“Thuleans are incapable of speaking truth. By that, I mean, that they have no way of knowing whether they mean what they say. It’s an odd quirk of their evolution. What did he do that set the captain on you?”

“I asked if he’d let me know if the captain wanted to see me, then he didn’t tell him,” Shaylan said. “He lied to me.”

A tentacle appeared and Khels waved it, a substitute for shaking the head it didn’t have. “Lying requires that the being saying it knows it’s false. Zing doesn’t know that. It’s why you cannot trust anything he says.” It put great emphasis on the last word.

“So he doesn’t lie all the time,” Shaylan said, working it through, “but you never know when he’s telling the truth. Is that it?”

“More or less,” Khels said. “It takes time to read him, to establish the rapport, but don’t worry. You’ll get there.” It floated out of the room.

Shaylan leaned on the counter and sipped her tea. She couldn’t afford to let this fester. She needed to build some trust with Zingaell, quickly.

~~~~~

They made two hauls from wrecks before heading for Keneally Station, which was in orbit above a small, lush moon, to unload. This was where Zingaell was in his element shifting the cargo out, so Shaylan did her best to stay out of his way. She convinced the captain that she needed to go to the surface, “for research,” but all she wanted to do was get away for a while.

Not far from the spaceport she found a walkway that ran along a meandering river. Stalls were set up every few yards with vendors selling all kinds of goods. The sun was strong and warm, the air clingy and damp. It was a welcome change from the dry, sterile environment on the ship. She sampled a local root vegetable on a stick, roasted and covered in a savory brown sauce, while exploring other vendors.

As the river bent around a copse of trees, she saw a small stand set up in their shade. In the pale yellow grass in front of the stand she saw what looked like small, furry meatballs bounding up and down. As she got closer, she could see that they were creatures of some kind – almost perfectly round, with three stumpy legs that made them look like a cotton ball sitting on a stool. The one closest to her turned and gazed at her with its single, large brown eye.

“Oh my gods, they are so cute,” Shaylan said, holding her hand out. The creature jumped into her palm and started rubbing itself against her outstretched thumb. She stood and asked the woman manning the stand, “what are these?”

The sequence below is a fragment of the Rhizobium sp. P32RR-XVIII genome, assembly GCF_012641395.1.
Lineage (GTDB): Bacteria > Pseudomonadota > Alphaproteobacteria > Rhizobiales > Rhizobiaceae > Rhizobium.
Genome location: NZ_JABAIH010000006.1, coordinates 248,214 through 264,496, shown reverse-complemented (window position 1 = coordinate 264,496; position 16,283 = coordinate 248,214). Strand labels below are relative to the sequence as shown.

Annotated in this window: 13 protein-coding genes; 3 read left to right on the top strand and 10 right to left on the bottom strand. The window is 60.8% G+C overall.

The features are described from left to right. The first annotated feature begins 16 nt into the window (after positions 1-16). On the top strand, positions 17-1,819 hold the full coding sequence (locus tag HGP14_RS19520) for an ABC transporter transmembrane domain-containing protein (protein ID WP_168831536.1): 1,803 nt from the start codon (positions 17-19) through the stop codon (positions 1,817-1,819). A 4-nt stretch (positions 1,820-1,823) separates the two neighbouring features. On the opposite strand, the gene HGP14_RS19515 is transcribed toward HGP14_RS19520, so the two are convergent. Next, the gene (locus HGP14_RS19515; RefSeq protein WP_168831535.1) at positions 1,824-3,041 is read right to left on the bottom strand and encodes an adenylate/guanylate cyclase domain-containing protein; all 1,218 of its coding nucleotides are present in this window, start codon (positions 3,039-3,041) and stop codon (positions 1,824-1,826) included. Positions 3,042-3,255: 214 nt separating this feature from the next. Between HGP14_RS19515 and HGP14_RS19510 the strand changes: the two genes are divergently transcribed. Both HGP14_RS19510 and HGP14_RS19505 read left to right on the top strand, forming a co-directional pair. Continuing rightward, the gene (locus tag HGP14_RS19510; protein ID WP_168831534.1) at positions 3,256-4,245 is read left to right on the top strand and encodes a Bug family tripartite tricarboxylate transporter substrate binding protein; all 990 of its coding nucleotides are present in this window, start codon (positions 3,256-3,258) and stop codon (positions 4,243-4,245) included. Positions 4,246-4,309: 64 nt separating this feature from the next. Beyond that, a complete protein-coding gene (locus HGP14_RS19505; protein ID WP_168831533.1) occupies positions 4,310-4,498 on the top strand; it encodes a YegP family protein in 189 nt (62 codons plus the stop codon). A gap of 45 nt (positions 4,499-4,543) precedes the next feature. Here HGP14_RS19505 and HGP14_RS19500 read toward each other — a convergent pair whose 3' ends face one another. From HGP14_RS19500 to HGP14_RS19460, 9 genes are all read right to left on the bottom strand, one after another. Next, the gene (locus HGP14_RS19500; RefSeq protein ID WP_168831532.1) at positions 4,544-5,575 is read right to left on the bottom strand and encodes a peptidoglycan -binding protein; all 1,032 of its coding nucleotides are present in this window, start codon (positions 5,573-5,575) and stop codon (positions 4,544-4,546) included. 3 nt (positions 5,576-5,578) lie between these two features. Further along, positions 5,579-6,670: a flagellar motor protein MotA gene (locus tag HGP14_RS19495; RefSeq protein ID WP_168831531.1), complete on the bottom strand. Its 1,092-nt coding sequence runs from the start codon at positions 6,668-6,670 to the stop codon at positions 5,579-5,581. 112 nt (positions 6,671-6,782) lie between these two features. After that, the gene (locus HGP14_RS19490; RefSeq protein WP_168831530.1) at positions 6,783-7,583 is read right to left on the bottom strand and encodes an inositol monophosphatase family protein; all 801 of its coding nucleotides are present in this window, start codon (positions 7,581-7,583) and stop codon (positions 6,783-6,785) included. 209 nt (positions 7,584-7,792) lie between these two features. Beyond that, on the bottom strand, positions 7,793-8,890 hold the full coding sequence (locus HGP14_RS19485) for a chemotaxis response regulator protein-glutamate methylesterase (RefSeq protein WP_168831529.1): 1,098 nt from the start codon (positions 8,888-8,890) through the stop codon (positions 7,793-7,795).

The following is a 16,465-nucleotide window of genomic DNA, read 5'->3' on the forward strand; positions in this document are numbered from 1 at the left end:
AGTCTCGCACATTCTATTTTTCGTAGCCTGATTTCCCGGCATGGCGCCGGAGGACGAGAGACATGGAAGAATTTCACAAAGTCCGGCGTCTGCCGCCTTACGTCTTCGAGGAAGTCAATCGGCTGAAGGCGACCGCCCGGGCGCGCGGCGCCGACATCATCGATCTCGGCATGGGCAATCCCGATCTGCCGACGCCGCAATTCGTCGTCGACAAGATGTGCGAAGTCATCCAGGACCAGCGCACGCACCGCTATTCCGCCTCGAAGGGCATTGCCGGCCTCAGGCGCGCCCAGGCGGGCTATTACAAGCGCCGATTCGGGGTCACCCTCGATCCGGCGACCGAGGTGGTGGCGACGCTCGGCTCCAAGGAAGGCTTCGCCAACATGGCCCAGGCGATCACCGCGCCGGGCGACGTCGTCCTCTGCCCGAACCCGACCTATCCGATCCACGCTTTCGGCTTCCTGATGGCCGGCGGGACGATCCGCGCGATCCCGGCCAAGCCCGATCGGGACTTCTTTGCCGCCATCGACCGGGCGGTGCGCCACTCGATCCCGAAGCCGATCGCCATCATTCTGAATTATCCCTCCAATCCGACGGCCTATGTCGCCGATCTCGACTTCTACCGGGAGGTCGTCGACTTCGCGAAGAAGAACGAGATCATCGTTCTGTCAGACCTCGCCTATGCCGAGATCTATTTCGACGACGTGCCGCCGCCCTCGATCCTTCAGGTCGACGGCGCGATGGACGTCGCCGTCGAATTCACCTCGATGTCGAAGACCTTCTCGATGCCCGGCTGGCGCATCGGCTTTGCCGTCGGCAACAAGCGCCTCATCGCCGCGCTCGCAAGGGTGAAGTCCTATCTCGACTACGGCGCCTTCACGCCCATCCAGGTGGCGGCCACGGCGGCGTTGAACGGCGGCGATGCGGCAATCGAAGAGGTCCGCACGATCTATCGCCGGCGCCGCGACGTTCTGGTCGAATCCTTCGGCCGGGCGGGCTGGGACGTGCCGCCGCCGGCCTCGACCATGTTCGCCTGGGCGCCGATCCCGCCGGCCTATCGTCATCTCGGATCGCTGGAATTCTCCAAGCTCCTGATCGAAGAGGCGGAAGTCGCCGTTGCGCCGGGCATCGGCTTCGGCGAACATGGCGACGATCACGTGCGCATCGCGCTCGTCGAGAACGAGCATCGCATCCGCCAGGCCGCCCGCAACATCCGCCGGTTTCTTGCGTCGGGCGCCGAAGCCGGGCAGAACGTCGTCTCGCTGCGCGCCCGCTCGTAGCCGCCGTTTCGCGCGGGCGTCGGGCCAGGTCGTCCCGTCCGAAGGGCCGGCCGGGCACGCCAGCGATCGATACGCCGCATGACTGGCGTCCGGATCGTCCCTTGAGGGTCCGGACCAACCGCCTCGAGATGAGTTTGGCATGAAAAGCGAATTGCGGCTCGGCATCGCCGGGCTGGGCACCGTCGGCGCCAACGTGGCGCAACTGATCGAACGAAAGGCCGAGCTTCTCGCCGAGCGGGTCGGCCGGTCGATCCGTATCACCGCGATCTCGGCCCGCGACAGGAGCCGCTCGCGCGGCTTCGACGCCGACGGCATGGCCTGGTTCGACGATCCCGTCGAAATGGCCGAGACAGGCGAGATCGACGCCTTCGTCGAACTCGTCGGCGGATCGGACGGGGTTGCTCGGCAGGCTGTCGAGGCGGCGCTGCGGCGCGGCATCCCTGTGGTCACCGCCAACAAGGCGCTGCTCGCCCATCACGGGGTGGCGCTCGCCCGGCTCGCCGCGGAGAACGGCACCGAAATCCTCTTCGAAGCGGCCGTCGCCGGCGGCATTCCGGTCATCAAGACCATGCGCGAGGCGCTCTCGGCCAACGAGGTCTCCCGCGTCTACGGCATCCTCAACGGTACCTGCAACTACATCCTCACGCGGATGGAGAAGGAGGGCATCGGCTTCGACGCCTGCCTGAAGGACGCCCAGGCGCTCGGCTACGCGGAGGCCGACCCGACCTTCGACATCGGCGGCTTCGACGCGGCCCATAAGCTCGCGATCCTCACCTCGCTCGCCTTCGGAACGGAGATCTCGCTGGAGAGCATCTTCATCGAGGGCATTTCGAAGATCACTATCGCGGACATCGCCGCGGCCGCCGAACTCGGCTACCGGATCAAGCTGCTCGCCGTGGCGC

“Joyrits,” the woman said, snatching up one that had been hopping around the table. “They make wonderful companions. Great source of happiness.”

“How big do they get?” The one in Shaylan’s hand closed its eye as she stroked its back.

“No bigger than this.”

“Really?”

The woman nodded. “These are all full grown. Hypoallergenic, sterile. They’ll never breed, never grow bigger. Only need food or water.”

An idea began to form in Sheylan’s head. “Have they been cleared for transport off planet?”

The woman pointed to a graphic on the tablet laying on the table, displaying the clearance.

“Just a sec,” Shaylan said, putting the creature down in the grass, where it bounded away to join the others. She pulled out her hand terminal and searched for “Joyrit,” to see if she could find anything negative about them. All she found was countless videos of them being adorable. She thought about clearing it with Asulon or even the captain first, but decided to bite the bullet.

“I take two,” she said, waving her hand terminal over the payment droid.

~~~~~

Back on the ship, Shaylan waited until they were underway, then made it a point to track down Zingaell. He was in what passed for the ship’s library, which was really just a couple of seats in front of computer terminals.

“Hey, Zing,” she said, trying to make it sound natural. “Can I borrow you for a moment?”

“Of course not,” he said, then shut down the monitor and stood up. “What do you need?”

“Come with me.” There was a small cubby in the wall, between her office and the cargo door, that she’d managed to convince to remain open all the time. Inside, the small puffballs bounced happily around in an enclosure, chirping quietly.

Zingaell lowered his head and looked at the creatures. “What are those?”

“They’re called Joyrits,” Shaylan said. “Do you have pets on your world?”

Zingaell stiffened. “No. We find them distracting.”

Unsure what to make of his answer, she pressed on. “Well these little things, which I’ve named Bob and Betsy, are pets. They’re our pets.”

Zingaell snapped his head to face her. “Ours?”

“Yes. I want you to help me take care of them. Feed them, play with them every now and then. Keep an eye on them. Would you like to help me with that?”

“No,” he said. “What do I need to do?”

She handed him a sheet of paper.

“This feeding schedule is very detailed,” he said, studying.

“I know,” Shaylan said. “Little guys need to eat a little bit several times a day. I thought we could alternate days, you know? Share the burden, a little bit.”

“May I?” Zingaell nodded toward the habitat. At her nod, he reached in and petted one of the small creatures, eliciting a low, long coo.

“Nice, huh?”